Wu Ming is a pseudonym for a group of Italian authors formed in 2000 from a subset of the Luther Blissett community in Bologna. In Chinese, "wu ming" means either "anonymous" or "five names", depending on how the first syllable is pronounced. The group has published several novels in print and online, released under a Creative Commons license, and they are available for download on the group’s website. As of December 2007, only Q and 54 have been translated into English, whereas most books are available in several European languages.
This talk explores uses of satellites as part of our encounters with the past and the future. It builds upon my book, Cultures in Orbit, and discusses uses of satellite technologies that emerge from two very distinct practices – 1) state-sponsored espionage and 2) media art & activism. I begin with a description of state-sponsored projects designed in the 1960s to conceal or hide satellite technologies from the public and deploy them as top-secret vision machines to be used in the name of national and global security. I contrast these classified state projects with artists’ and activists’ uses of satellite technologies from the 1970s to the present. By creating experimental transmissions, performances, and installations, artists and activists have drawn attention to the unique properties of satellite technologies, critiqued the militarization and corporatization of orbital space, and dreamt up alternative uses of these high capital machines. Such works are crucial, I argue, to the process of imagining satellite uses in the public interest. I end the talk with a few fantasies for future uses of satellites.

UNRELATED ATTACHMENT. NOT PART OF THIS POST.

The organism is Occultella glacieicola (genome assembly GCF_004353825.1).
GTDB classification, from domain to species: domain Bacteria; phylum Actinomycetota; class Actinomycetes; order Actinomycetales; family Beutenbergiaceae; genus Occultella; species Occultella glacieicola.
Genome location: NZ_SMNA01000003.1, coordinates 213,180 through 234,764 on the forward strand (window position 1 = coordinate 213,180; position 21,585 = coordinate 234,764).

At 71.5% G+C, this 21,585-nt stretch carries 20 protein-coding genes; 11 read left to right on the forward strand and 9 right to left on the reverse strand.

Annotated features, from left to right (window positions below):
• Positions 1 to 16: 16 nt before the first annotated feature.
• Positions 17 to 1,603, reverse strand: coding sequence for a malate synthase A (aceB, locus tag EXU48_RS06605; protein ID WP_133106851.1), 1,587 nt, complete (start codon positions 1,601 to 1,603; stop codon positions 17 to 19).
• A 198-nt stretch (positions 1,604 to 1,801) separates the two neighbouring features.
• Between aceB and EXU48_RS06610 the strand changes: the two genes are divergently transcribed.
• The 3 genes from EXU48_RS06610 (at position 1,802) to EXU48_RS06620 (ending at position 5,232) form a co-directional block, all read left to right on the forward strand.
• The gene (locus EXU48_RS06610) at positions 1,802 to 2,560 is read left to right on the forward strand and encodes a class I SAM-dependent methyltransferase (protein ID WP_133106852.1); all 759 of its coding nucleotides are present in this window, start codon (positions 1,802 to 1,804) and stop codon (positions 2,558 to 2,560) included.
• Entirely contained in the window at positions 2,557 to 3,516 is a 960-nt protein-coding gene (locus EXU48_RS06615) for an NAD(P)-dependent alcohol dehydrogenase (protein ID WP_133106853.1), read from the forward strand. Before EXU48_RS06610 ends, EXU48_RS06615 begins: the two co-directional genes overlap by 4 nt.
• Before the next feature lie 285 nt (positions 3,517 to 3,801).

Lisa Parks, Ph.D., is Associate Professor of Film and Media Studies at UC Santa Barbara, where she is also an affiliate of the Departments of Art and Women’s Studies and serves on the Executive Committee on the College of Creative Studies. Her research explores uses of satellite, computer and television technologies in a transnational context. She is the author of Cultures in Orbit: Satellites and the Televisual (Duke University Press 2005) and co-editor of Planet TV: A Global Television Reader (NYU Press 2003) and Undead TV: Essays on Buffy the Vampire Slayer (Duke UP, 2007).
I will give an introduction to the work of the Institute of Network Cultures and then switch to my own research. Then I will talk about the current Web 2.0 and blog theory in particular. I will put this in the perspective of the previous late nineties dotcom hype.
Media theorist, net critic and activist, studied political science on the University of Amsterdam (MA) and holds a PhD at University of Melbourne. In 2003 he was a postdoc fellow at University of Queensland in Brisbane. 2004 he was appointed research professor at the Hogeschool van Amsterdam (interactive media) and associate professor (new media) at the University of Amsterdam. His position was renamed as the Institute of Network Cultures (www.networkcultures.org). In 2005 his instute organized four international new media conferences: one on the history of webdesign (www.decadeofwebdesign.org), one on alternatives in ICT for Development (www.incommunicado.info/conference), another on urban screens (www.urbanscreens.org) and the Art & Politics of Netporn (www.networkcultures.org/netporn). In 2005-2006 he is a fellow at the Wissenschaftskolleg, the Centre for Advanced Study in Berlin where he is finishing the third volume of an ongoing research on Internet culture, to be published by Routledge New York..